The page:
However, Pakistan should not labor alone. The US can help remove Pakistan’s excuses for not taking determined action by holding off on cross border strikes of minimal strategic value and providing Pakistan with the tools it needs to succeed, including intensified counterinsurgency training, modern attack helicopters, and better night vision equipment.
Regionally, Washington should support Afghan Defense Minister Wardak’s proposal for a joint Afghan-Pakistan border guard with US participation as a means of attacking the cross-border militants with the regional approach the problem demands and embrace Turkey’s leadership in offering to host senior Afghan and Pakistani officials to reduce tensions and increase cooperation between the two neighbors. Finally, a stronger commitment by the US, NATO, and the EU to the ISAF mission in Afghanistan will further signal to skeptical Pakistanis that the international community is committed to Afghanistan’s stability for the long haul.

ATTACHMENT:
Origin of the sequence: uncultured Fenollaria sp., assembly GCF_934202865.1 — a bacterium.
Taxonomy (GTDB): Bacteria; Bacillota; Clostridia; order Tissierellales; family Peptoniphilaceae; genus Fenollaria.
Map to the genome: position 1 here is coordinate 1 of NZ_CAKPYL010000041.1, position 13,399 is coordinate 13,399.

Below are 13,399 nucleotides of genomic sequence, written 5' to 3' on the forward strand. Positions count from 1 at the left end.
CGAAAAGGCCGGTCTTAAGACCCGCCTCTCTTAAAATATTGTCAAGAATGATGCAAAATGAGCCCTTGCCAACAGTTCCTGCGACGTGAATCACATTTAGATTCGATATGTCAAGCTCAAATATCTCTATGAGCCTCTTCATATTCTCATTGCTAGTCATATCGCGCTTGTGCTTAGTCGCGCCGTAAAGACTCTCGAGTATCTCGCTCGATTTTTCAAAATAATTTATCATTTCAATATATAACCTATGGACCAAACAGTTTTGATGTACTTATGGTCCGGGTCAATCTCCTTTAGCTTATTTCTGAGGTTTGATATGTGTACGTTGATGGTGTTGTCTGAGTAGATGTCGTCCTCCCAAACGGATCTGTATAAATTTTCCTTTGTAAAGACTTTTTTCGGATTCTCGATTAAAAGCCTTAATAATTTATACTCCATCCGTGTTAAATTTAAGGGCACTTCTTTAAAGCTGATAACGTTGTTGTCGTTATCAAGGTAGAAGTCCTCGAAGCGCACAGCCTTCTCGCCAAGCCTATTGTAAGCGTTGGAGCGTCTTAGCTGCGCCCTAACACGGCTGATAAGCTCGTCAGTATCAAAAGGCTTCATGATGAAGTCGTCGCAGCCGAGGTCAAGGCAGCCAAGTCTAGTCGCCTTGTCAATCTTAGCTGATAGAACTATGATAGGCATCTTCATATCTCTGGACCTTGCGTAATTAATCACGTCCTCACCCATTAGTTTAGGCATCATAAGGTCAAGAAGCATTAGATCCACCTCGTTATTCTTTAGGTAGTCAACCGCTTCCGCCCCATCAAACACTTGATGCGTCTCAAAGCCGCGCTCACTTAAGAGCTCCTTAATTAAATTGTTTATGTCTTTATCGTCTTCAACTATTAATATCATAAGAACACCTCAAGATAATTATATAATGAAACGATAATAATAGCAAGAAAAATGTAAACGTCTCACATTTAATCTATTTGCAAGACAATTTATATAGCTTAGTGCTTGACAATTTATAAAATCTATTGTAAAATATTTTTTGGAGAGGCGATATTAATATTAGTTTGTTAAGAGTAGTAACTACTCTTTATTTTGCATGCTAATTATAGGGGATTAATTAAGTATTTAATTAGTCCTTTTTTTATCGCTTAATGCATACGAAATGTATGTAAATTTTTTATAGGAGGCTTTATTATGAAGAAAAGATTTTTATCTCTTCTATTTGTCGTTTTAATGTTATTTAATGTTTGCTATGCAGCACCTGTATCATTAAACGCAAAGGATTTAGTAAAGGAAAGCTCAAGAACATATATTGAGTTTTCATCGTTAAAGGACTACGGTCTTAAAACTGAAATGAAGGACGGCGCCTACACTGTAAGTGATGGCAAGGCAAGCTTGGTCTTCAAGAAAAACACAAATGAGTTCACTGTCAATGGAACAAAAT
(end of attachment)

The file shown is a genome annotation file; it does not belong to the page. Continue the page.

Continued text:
Pakistan will need all the constructive outside help it can get to take back the future of its country, but it will all be for naught if Pakistanis do not make this struggle their own. Pakistan’s future hangs in the balance. Let us hope the Pakistani government and people will find that worth fighting for.
Jeff Lightfoot is an assistant director of the International Security Program at the Atlantic Council.